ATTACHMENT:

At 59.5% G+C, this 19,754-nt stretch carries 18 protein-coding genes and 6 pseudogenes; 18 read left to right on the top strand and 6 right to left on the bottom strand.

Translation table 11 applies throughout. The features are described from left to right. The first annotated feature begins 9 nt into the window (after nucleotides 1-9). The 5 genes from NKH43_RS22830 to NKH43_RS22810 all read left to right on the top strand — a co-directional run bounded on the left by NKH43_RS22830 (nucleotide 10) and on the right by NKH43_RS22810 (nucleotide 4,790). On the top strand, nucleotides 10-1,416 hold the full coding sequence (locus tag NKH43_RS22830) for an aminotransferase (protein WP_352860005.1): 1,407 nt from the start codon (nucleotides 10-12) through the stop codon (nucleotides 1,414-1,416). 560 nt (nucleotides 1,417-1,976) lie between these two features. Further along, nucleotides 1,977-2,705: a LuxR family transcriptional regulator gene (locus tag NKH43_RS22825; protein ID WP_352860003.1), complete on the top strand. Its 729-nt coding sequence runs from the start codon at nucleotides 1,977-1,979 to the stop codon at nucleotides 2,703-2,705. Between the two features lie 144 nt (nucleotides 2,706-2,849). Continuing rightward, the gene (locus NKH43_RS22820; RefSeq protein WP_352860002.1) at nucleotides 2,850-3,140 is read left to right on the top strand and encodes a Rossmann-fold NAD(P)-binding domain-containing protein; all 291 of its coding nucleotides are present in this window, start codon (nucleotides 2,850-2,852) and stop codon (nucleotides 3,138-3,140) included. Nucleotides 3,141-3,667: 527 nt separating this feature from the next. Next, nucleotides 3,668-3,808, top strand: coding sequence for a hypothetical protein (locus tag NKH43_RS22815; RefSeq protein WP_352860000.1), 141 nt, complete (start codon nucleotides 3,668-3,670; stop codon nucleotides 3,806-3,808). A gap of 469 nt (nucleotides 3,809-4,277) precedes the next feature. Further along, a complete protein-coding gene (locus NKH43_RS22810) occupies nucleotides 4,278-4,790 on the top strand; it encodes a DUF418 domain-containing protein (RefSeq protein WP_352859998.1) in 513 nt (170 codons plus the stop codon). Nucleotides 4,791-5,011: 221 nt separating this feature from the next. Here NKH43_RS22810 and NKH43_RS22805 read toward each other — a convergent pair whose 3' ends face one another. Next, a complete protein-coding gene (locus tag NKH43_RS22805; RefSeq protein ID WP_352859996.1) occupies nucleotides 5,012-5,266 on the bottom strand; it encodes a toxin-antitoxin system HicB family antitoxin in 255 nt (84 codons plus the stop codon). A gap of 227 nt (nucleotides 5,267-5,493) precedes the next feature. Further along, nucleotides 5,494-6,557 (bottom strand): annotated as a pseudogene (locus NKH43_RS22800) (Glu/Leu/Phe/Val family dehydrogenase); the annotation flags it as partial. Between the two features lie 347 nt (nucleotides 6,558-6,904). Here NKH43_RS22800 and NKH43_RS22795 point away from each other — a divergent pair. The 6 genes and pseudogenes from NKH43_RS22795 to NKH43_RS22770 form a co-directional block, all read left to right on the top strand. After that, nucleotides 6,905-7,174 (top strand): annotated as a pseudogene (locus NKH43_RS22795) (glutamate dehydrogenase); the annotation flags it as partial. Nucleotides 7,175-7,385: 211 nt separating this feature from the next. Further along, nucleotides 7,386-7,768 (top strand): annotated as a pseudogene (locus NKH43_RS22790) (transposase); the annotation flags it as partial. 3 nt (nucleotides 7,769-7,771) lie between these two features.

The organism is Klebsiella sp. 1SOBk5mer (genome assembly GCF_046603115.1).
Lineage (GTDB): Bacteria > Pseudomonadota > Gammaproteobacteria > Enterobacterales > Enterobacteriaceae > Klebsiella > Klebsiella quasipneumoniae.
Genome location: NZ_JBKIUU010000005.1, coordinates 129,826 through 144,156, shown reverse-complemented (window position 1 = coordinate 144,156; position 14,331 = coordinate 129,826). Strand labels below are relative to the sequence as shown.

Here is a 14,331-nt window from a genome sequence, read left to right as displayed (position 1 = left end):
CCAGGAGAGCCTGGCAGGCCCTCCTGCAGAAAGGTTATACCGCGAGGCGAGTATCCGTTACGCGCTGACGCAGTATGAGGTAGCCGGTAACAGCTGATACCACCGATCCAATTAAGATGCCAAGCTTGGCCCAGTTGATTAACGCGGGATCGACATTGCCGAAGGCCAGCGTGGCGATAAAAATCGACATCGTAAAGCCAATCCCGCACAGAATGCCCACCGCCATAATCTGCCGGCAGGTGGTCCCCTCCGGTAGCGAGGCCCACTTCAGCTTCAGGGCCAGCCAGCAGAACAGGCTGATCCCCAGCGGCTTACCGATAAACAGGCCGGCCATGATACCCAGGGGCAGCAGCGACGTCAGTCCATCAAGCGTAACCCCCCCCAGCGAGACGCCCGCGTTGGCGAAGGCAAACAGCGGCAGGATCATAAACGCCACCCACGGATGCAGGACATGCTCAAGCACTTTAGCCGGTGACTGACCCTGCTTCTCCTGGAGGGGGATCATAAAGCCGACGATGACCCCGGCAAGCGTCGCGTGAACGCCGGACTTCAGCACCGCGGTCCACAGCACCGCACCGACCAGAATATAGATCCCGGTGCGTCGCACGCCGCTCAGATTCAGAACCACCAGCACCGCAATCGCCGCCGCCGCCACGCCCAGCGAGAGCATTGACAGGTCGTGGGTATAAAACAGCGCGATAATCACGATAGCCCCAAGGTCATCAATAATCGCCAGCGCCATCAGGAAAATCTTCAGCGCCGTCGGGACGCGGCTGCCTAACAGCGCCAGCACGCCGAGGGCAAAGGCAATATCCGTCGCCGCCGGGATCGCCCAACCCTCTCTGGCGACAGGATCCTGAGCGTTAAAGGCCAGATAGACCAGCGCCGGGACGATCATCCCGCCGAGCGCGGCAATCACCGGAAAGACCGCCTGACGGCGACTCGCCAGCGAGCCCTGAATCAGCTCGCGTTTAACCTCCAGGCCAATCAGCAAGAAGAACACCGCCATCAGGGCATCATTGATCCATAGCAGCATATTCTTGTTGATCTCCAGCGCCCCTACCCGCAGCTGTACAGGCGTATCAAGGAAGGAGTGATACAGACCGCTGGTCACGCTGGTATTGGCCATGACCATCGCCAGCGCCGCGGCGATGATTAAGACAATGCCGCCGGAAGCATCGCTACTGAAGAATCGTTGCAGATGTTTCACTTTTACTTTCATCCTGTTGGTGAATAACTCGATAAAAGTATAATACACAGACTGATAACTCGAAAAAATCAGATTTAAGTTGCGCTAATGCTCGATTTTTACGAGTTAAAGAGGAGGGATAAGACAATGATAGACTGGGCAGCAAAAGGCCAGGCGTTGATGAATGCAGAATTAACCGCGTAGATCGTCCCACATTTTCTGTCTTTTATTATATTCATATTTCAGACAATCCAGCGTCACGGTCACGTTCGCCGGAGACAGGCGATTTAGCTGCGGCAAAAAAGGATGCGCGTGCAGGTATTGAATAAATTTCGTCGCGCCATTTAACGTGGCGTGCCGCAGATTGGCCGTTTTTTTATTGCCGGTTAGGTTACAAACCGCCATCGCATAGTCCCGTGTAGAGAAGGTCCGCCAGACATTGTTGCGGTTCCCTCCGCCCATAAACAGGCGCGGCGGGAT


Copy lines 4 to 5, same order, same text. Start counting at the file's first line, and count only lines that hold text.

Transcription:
Lineage (GTDB): Bacteria > Pseudomonadota > Gammaproteobacteria > Enterobacterales > Enterobacteriaceae > Klebsiella > Klebsiella quasipneumoniae.
Genome location: NZ_JBKIUU010000005.1, coordinates 129,826 through 144,156, shown reverse-complemented (window position 1 = coordinate 144,156; position 14,331 = coordinate 129,826). Strand labels below are relative to the sequence as shown.